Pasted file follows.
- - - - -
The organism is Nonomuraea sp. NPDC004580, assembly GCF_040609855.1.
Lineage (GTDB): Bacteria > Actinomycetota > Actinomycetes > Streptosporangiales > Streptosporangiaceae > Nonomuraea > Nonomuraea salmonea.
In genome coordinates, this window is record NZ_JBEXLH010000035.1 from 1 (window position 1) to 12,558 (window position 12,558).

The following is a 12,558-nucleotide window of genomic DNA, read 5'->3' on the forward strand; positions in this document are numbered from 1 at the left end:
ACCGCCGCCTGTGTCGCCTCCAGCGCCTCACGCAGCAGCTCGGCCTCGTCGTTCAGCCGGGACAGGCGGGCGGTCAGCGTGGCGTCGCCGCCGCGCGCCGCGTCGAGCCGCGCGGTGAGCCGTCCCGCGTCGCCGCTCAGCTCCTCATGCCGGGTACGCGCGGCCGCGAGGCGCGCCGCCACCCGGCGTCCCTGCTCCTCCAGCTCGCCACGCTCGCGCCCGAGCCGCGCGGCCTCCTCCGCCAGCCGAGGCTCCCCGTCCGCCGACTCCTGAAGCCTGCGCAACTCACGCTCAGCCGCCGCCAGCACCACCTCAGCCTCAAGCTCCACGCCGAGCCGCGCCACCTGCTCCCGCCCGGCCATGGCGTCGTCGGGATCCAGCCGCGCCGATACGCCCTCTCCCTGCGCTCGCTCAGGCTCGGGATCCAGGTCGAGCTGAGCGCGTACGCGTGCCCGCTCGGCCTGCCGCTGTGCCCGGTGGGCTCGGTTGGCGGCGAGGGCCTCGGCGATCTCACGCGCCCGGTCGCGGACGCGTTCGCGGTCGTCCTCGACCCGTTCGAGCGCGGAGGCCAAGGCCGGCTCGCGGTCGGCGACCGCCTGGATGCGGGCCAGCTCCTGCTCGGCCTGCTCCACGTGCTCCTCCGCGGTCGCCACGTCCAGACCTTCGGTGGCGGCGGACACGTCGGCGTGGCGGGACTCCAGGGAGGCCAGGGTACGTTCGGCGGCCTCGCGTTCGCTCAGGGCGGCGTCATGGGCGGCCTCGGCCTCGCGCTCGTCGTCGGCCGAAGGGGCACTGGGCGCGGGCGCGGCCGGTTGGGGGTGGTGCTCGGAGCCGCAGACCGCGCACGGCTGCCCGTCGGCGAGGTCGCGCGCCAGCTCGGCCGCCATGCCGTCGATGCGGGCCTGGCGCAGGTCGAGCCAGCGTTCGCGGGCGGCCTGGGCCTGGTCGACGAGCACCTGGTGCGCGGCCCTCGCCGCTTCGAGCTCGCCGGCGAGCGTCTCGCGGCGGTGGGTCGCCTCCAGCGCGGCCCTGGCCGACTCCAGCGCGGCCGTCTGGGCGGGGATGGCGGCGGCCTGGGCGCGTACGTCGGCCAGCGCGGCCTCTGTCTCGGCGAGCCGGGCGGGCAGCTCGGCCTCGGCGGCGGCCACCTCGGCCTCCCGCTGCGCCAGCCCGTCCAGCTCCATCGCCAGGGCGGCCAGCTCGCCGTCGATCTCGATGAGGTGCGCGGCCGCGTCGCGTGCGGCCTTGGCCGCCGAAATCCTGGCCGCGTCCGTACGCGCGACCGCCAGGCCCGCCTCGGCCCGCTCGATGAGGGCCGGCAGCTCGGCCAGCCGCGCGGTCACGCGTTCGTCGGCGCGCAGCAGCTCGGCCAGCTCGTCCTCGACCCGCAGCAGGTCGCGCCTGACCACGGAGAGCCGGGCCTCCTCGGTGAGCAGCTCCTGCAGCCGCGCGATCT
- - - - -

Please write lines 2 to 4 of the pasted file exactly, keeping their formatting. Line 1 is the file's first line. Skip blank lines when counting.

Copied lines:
Lineage (GTDB): Bacteria > Actinomycetota > Actinomycetes > Streptosporangiales > Streptosporangiaceae > Nonomuraea > Nonomuraea salmonea.
In genome coordinates, this window is record NZ_JBEXLH010000035.1 from 1 (window position 1) to 12,558 (window position 12,558).

The following is a 12,558-nucleotide window of genomic DNA, read 5'->3' on the forward strand; positions in this document are numbered from 1 at the left end: